Government of Kenya appeals decision against BBI constitutional changes | Uhuru Kenyatta News
Kenya’s High Court ruled last month that constitutional reforms proposed by President Uhuru Kenyatta were illegal.
The government of Kenya formally challenged a ruling by the country’s High Court last month that the constitutional reforms proposed by President Uhuru Kenyatta were illegal.
The sweeping constitutional changes – known as the Building Bridges Initiative (BBI) – were rejected by the court on May 14, dealing a heavy blow to Kenyatta and his allies who wanted the amendments to go to a referendum ahead of the elections. next year.
In a formal appeal to court on Wednesday, Solicitor General Kennedy Ogeto said the five-committee panel “erred” in determining that the president did not have the legal authority to conduct such amendments.
The High Court’s finding that Kenyatta could also be sued in a personal capacity for pursuing such an initiative was also incorrect, the government’s top lawyer argued in appeal documents viewed by the AFP news agency. .
The appeals court will begin hearing the case on June 29.
One of the purposes of the BBI’s proposal is to broaden the executive branch in what its supporters have called an attempt to curb cycles of election-related violence in Kenya, an issue blamed on the existing winner-take-all electoral system.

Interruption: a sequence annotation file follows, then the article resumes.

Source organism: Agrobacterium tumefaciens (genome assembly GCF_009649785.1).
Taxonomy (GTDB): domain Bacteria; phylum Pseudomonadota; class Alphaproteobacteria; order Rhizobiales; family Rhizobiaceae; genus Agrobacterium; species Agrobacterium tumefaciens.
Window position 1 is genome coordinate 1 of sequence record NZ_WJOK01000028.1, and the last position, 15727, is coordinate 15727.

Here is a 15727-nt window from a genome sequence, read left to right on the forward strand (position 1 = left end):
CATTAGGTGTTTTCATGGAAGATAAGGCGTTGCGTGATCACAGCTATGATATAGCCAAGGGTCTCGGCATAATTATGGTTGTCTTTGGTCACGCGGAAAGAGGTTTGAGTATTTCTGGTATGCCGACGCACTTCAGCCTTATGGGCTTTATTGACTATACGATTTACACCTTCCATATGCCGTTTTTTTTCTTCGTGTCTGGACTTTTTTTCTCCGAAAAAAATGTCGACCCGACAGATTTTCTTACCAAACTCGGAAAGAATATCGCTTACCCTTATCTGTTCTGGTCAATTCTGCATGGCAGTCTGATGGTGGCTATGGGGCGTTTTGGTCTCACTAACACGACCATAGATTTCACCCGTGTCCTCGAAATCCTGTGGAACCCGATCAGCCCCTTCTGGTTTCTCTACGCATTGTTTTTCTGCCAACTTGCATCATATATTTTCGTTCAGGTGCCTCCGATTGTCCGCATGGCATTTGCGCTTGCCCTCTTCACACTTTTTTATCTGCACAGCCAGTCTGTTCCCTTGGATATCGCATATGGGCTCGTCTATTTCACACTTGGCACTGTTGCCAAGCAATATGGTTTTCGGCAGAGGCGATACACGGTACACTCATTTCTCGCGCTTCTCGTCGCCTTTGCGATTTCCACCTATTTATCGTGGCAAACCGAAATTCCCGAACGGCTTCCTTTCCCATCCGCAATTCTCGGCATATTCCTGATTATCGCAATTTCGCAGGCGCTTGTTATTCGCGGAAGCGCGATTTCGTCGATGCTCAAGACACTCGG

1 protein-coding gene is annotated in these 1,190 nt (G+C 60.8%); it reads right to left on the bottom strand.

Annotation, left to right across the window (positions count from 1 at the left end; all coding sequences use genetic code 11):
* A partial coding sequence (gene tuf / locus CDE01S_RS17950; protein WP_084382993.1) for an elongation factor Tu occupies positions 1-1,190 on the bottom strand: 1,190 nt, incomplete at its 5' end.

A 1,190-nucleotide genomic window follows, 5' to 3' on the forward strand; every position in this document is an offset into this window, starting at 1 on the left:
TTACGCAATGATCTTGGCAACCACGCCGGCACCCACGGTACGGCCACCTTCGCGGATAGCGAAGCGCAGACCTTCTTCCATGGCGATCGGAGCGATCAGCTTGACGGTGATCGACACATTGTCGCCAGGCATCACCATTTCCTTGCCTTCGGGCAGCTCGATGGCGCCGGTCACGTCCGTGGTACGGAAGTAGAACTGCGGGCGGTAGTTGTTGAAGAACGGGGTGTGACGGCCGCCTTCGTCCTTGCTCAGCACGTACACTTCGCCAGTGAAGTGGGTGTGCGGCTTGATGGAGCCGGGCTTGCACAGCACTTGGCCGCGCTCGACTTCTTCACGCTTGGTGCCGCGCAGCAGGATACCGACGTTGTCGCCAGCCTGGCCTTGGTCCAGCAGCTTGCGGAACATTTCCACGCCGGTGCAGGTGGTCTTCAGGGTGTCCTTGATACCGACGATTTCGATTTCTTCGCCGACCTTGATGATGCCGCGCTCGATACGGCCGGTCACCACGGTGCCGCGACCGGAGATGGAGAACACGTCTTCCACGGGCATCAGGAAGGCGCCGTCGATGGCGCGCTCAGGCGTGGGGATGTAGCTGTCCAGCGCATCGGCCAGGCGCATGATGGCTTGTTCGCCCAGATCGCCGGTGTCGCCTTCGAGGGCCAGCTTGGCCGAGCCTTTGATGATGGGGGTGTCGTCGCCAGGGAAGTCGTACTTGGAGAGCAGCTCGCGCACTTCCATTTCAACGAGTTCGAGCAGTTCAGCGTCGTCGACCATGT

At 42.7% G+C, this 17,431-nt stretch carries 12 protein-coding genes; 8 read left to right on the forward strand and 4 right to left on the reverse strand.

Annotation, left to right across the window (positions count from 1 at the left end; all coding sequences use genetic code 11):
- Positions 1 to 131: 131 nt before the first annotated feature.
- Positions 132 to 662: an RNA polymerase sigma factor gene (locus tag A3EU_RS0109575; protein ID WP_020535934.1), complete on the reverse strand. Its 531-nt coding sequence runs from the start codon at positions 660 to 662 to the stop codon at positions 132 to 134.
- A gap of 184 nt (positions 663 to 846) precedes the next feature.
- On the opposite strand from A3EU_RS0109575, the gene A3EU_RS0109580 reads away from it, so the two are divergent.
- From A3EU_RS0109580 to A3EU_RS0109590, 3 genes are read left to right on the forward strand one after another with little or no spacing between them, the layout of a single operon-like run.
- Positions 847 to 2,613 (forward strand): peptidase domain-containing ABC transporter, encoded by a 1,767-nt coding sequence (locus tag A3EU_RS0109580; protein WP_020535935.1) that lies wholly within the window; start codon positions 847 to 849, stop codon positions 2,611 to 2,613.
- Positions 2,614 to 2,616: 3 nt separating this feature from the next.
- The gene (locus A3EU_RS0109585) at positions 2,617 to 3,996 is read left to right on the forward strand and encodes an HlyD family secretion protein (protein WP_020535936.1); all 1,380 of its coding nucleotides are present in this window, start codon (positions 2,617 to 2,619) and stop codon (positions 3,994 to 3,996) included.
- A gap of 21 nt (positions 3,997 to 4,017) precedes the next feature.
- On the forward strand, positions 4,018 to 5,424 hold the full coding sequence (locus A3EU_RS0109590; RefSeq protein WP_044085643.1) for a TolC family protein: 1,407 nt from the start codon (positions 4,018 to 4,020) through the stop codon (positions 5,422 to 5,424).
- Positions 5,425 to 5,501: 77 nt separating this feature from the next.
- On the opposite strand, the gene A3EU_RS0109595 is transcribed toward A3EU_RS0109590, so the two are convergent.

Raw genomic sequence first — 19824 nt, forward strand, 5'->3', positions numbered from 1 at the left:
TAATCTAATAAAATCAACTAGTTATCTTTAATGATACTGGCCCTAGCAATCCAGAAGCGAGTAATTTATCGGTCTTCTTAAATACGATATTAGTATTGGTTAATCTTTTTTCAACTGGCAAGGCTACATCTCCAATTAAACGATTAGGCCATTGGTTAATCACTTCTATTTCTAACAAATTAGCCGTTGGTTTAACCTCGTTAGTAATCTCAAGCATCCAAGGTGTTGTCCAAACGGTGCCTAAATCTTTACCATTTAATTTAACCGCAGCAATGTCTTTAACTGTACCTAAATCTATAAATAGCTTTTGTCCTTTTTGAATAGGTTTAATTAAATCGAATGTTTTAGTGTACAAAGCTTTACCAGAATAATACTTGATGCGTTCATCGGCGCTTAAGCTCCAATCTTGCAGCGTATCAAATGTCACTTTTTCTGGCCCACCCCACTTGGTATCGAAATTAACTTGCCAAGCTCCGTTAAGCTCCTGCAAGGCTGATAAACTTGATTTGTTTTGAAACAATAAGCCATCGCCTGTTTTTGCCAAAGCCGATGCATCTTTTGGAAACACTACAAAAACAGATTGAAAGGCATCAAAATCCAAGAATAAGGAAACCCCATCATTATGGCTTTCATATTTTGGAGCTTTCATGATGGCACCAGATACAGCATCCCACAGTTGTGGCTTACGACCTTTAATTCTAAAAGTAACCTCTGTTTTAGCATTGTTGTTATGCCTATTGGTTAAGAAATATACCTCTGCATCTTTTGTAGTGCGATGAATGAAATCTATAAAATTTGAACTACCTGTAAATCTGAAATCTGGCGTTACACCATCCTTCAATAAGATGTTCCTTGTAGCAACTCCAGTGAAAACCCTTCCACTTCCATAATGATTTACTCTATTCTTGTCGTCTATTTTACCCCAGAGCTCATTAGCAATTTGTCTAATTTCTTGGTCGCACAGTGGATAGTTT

He will create 70 new constituencies, return the role of cabinet ministers to elected members of parliament and create several powerful new positions: a prime minister, two deputies and an official leader of the parliamentary opposition.
The campaign grew out of an alliance forged by Kenyatta and his political enemy Raila Odinga in the aftermath of a contested 2017 male election that exploded into violence.
The BBI was endorsed by parliament and has since dominated Kenyan politics, making headlines as Kenyatta and Odinga have scoured the country rallying support for the initiative, even amid the coronavirus pandemic.
Critics see the move as an attempt to create a prime ministerial post for Kenyatta, who is not allowed to run for a third term in 2022.
His deputy William Ruto – who many planned to succeed Kenyatta in 2022 – opposes the reforms and has been sidelined as the president has formed a political relationship with Odinga.
Some have argued that adopting the reforms would burden a country already struggling with debt, as they would increase parliament’s payroll while creating more opportunities for patronage and corruption.
In a televised speech Tuesday, Kenyatta said the High Court’s opposition to the BBI amounted to an “attempt to stop the will of the people”.